About the Company
The Chilean publishing company Ocaso Press Ltda. provides translations, guides, novels and poetry of recognized literary quality to schools, universities and discriminating readers across the English-speaking world. All material is free, and pdf ebooks can be read on tablets with screens as small as seven inches. Some 40,000 ebooks are downloaded annually from the Ocaso website.
Ocaso Press is not anti-Modernist — very far from it — but does contend that today's poetry styles are often restricting and wrong-headed. Theory has replaced appreciation, with works being valued more for what can be read into them than any literary qualities they may possess. Important aspects of literature — sensibility, generous tastes, wide experience — have been subverted by speculative model-building. Critics do not have the proper training in the disciplines they borrow from: evidence is quoted out of context and/or misunderstood. Often the reasoning is circular, theory employing as evidence what it needs to prove. Many elements of theory are no longer accepted by their parent disciplines. Theory has been pushed to the furthest edge of abstraction, and evacuated of meaning, reference and example.
Current literary theory may be logical continuation of issues that have underlain European thought for centuries. Most fundamental was a divorce between the emotional and rational in human nature. The Romantics sought new areas of feeling — in the past, wild landscapes, the hallucinations of drugs. The Symbolists cultivated unusual states of mind with a fluid and often musical allusiveness. Imagists pared down poetry to a few striking pictures. The Futurists were stridently iconoclastic. Dadaists and Surrealists extended the irrational. The Modernists turned themselves into an exclusive caste — since taken over by academia — who intellectualised their superiority over the conventional majority. The New Critics concentrated on how intricately a poem worked, and were largely unconcerned about what was meant or said about the larger context. Postmodernists have retreated further, and claimed that poems exist — and perhaps even reality itself — only in the words themselves.
In contrast, Ocaso Press returns literature to its original intentions, which is to give us a meaningful and sense-laden impression of our lives. How that is achieved varies with the genre, but important elements in poetry are formal and free verse styles. It is verse, after all, that gives structure to lines, and so liberates words from their everyday uses and connotations. Words for poets have special meanings, appropriate uses, associations, connotations, etymologies, histories of use and misuse, moreover. Out of these properties the poetry is built, even if the end cannot be entirely foreseen but grows out of the very process of deployment, that continual, two-way dialogue between writer and poem.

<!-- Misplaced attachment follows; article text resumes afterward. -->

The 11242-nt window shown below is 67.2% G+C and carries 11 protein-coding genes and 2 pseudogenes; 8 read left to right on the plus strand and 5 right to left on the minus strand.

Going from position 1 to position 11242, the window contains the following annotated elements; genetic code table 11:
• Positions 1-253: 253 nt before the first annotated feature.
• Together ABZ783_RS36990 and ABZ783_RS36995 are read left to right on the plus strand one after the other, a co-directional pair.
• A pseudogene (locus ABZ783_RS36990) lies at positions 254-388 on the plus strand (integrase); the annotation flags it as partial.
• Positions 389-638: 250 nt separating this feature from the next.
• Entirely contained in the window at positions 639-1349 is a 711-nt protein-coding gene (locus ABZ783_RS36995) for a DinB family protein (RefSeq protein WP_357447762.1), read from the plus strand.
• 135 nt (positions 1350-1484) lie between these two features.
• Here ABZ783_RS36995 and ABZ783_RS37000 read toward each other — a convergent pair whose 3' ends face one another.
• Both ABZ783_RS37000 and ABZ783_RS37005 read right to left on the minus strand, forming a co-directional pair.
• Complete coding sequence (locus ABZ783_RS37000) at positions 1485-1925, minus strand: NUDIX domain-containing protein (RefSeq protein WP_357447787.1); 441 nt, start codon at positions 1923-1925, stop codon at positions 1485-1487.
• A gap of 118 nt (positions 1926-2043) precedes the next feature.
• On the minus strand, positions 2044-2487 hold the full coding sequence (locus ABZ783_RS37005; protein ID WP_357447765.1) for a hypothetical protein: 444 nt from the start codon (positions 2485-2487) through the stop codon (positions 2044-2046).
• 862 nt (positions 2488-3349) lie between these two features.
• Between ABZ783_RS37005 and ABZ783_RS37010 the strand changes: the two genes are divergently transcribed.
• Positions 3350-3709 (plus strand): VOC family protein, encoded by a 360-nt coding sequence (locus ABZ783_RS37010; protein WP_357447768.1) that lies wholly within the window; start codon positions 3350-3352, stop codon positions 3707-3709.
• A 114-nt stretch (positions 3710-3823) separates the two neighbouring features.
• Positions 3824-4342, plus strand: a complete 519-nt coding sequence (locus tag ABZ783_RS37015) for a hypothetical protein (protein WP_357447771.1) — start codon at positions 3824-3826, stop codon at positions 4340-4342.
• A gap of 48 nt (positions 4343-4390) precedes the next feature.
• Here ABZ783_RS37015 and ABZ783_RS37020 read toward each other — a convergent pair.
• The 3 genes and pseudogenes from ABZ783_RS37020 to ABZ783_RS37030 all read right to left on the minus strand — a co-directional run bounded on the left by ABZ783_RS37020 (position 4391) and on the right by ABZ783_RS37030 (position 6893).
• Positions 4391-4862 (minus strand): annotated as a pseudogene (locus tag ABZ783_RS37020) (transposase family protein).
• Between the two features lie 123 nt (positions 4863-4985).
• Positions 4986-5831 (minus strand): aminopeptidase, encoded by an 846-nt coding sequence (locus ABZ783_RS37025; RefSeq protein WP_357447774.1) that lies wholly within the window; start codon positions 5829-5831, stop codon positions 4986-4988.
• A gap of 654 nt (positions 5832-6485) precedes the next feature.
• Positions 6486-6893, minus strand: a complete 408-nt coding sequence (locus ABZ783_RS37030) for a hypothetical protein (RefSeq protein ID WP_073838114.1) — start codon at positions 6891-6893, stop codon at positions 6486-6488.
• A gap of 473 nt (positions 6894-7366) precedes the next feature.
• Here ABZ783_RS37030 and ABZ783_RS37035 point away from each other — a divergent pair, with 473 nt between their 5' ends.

We are born into language, using its words and ready-made phrases to get through our busy lives. From those words and sometimes complete phrases we make poetry — a poetry that is therefore ever latent in language. What verse does is to select, organize and shape that language, just as the radio set picks up and converts into sound what we otherwise cannot hear. Far from constraining language, therefore, verse gives it greater possibilities, significance and responsibilities. Verse is an enabling mechanism, but through terms and traditions that have to be learned.
Perhaps insulated by a belief in the superior properties of free verse, the great majority of today's academics and college students have only the most rudimentary ear for traditional styles. And if that's an extraordinary situation, it is one repeated in many of the experimental arts where the critical theory is abstruse and taxing but often produces something prosaic in the extreme. The craft aspect is entirely overlooked, though it must be self evident that trying to write poetry without developing an ear for verse is akin to writing an opera while remaining ignorant of music. Opera lovers can dispense with the technicalities and trust their simple passions, but composers and critics have to study everything possible, from music theory to the efforts of past composers, generally adding proficiency in some musical instrument to their skills.
But why so many examples here of styles no longer used by contemporary poets? Because the older styles are still needed for translation from formal poems in other languages. Loose, semi-prose styles aren't generally successful, as many internet site unwittingly show, though ranking well with the search engines. Being the more demanding, the old styles also train the ear better, just as contemporary dancers generally learn the basics of their art through ballet.
- The guides adopt balanced positions of contentious issues, and are often more detailed —
replete with examples, arguments and references — than books offered by the commercial and academic presses.
- The novels are simply entertainment.
- The poem collections employ strict and free verse styles, but not shy away from the 'grand narratives' that Post-modernism has abandoned. Many deal with important issues, therefore, and behind even the verse tales is the extensive research that any decent historical novelist will undertake.
- Translations are literary rather than academic, but are generally close to the prose sense, often indeed line for line. By employing traditional verse skills they aim to give some indication of the splendours of the original works, and make the translations worth reading in their own right. All ebooks are informed by a wide reading in the relevant scholarship, and — where feasible (in French and Latin, but not Greek or Sanskrit) — provide facing texts.